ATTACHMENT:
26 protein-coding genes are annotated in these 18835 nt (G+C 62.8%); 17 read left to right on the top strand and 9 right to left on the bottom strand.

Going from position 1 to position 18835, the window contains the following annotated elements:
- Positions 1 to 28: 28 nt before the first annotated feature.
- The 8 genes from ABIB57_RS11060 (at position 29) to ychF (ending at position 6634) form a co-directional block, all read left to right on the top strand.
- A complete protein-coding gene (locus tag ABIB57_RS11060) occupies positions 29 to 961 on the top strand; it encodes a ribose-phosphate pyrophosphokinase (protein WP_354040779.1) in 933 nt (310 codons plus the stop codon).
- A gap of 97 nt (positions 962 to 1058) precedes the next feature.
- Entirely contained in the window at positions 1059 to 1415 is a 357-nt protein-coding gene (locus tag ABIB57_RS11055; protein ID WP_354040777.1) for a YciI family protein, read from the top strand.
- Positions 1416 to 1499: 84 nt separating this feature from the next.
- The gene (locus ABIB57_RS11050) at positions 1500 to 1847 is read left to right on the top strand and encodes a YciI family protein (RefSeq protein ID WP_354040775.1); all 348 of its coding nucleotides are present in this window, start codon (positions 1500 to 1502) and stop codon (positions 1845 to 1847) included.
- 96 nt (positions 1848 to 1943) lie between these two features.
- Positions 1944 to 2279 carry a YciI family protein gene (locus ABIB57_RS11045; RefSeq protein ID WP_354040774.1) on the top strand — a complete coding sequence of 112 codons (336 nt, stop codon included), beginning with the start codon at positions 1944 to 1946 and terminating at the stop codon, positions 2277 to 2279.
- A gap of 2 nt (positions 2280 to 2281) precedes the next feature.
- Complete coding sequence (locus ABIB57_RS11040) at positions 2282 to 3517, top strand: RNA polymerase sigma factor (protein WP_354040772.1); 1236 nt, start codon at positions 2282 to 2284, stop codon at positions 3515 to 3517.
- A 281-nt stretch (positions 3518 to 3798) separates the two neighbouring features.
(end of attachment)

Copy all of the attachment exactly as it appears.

26 protein-coding genes are annotated in these 18835 nt (G+C 62.8%); 17 read left to right on the top strand and 9 right to left on the bottom strand.

Going from position 1 to position 18835, the window contains the following annotated elements:
- Positions 1 to 28: 28 nt before the first annotated feature.
- The 8 genes from ABIB57_RS11060 (at position 29) to ychF (ending at position 6634) form a co-directional block, all read left to right on the top strand.
- A complete protein-coding gene (locus tag ABIB57_RS11060) occupies positions 29 to 961 on the top strand; it encodes a ribose-phosphate pyrophosphokinase (protein WP_354040779.1) in 933 nt (310 codons plus the stop codon).
- A gap of 97 nt (positions 962 to 1058) precedes the next feature.
- Entirely contained in the window at positions 1059 to 1415 is a 357-nt protein-coding gene (locus tag ABIB57_RS11055; protein ID WP_354040777.1) for a YciI family protein, read from the top strand.
- Positions 1416 to 1499: 84 nt separating this feature from the next.
- The gene (locus ABIB57_RS11050) at positions 1500 to 1847 is read left to right on the top strand and encodes a YciI family protein (RefSeq protein ID WP_354040775.1); all 348 of its coding nucleotides are present in this window, start codon (positions 1500 to 1502) and stop codon (positions 1845 to 1847) included.
- 96 nt (positions 1848 to 1943) lie between these two features.
- Positions 1944 to 2279 carry a YciI family protein gene (locus ABIB57_RS11045; RefSeq protein ID WP_354040774.1) on the top strand — a complete coding sequence of 112 codons (336 nt, stop codon included), beginning with the start codon at positions 1944 to 1946 and terminating at the stop codon, positions 2277 to 2279.
- A gap of 2 nt (positions 2280 to 2281) precedes the next feature.
- Complete coding sequence (locus ABIB57_RS11040) at positions 2282 to 3517, top strand: RNA polymerase sigma factor (protein WP_354040772.1); 1236 nt, start codon at positions 2282 to 2284, stop codon at positions 3515 to 3517.
- A 281-nt stretch (positions 3518 to 3798) separates the two neighbouring features.